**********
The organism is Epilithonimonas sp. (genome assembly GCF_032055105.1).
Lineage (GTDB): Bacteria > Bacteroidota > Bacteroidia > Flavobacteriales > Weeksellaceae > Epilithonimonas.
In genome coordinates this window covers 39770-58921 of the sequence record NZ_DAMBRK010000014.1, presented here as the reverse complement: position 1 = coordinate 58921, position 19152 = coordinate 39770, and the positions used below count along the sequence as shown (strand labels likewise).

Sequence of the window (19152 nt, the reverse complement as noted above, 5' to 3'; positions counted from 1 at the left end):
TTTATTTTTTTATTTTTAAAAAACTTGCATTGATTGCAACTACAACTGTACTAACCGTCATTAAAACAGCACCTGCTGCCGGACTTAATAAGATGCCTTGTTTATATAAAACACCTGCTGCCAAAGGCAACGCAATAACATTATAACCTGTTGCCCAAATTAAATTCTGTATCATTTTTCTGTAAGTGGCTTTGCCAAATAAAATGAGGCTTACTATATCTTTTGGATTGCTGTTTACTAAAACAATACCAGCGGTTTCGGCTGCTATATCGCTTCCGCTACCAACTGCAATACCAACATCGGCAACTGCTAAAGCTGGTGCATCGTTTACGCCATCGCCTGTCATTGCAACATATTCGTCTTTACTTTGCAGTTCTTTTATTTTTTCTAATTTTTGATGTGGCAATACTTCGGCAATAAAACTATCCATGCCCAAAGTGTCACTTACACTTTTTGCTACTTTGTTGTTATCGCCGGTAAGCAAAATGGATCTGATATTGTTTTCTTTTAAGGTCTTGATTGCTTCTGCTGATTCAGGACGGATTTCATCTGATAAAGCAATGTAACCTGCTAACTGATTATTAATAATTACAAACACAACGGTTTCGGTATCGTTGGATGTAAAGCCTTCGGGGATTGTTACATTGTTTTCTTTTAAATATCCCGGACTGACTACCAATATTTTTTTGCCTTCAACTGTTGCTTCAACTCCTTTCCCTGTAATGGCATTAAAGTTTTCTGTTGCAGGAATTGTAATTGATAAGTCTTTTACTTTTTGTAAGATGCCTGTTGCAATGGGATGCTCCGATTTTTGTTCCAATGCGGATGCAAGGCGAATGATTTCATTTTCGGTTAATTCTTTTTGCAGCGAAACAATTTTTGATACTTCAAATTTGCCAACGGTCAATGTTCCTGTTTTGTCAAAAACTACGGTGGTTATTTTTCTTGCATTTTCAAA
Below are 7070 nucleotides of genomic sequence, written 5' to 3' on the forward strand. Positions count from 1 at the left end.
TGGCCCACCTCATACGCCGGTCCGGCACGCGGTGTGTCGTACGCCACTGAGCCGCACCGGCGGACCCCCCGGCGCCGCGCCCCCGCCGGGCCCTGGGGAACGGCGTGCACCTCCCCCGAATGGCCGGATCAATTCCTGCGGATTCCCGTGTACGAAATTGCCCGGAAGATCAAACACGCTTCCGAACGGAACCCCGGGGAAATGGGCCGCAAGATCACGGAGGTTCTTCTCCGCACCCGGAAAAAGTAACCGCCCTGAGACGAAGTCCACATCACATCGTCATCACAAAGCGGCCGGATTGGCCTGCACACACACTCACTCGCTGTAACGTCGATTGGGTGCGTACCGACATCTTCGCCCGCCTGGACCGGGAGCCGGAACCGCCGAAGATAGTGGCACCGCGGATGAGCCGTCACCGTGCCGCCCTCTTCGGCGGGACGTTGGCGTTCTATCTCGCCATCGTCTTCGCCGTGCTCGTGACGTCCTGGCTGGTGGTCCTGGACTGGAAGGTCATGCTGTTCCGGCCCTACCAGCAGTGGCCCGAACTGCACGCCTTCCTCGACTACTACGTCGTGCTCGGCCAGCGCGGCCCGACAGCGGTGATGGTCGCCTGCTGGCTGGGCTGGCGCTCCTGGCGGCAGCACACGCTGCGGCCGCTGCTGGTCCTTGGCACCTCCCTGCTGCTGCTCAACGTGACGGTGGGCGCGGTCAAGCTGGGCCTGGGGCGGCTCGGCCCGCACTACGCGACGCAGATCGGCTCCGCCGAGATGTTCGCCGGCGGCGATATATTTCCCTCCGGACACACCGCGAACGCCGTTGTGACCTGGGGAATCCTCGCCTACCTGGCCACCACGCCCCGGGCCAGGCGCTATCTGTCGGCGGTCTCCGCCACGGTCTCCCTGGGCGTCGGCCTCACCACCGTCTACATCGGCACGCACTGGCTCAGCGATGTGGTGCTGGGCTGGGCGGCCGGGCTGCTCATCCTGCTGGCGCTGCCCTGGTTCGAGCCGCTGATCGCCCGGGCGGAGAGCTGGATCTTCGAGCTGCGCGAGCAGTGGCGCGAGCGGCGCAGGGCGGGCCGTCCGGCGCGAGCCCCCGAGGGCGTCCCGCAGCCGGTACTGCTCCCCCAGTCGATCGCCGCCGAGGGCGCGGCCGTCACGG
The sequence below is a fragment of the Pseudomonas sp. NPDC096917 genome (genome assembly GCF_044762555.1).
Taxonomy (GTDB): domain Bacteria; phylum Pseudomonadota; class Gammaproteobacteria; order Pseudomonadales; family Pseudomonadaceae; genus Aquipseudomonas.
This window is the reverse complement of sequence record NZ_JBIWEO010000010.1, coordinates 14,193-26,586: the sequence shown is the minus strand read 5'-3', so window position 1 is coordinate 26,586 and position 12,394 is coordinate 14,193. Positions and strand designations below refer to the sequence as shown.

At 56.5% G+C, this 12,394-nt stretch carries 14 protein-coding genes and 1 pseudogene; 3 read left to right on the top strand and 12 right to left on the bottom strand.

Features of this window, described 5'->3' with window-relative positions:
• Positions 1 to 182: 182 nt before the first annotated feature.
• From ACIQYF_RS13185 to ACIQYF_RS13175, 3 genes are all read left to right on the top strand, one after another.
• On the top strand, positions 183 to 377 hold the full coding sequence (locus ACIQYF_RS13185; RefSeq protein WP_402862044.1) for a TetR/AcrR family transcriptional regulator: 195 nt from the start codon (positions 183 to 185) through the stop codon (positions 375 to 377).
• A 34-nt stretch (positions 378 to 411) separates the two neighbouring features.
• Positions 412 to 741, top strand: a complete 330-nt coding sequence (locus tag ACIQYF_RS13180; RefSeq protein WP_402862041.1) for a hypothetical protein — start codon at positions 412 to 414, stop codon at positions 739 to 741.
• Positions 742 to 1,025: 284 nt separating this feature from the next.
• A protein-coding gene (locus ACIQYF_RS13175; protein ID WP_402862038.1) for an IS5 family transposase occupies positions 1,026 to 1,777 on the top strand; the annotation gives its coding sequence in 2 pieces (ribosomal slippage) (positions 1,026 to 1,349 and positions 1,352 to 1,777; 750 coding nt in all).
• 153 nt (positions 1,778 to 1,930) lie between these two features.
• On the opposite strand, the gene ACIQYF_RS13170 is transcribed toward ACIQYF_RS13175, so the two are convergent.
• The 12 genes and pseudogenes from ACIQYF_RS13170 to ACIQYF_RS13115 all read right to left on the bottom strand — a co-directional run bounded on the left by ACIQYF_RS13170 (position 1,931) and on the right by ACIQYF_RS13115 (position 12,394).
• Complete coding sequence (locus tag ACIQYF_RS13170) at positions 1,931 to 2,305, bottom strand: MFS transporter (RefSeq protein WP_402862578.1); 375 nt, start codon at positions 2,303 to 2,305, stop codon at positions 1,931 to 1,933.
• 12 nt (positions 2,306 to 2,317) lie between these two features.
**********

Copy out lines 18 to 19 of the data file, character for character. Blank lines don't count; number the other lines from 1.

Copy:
• Positions 742 to 1,025: 284 nt separating this feature from the next.
• A protein-coding gene (locus ACIQYF_RS13175; protein ID WP_402862038.1) for an IS5 family transposase occupies positions 1,026 to 1,777 on the top strand; the annotation gives its coding sequence in 2 pieces (ribosomal slippage) (positions 1,026 to 1,349 and positions 1,352 to 1,777; 750 coding nt in all).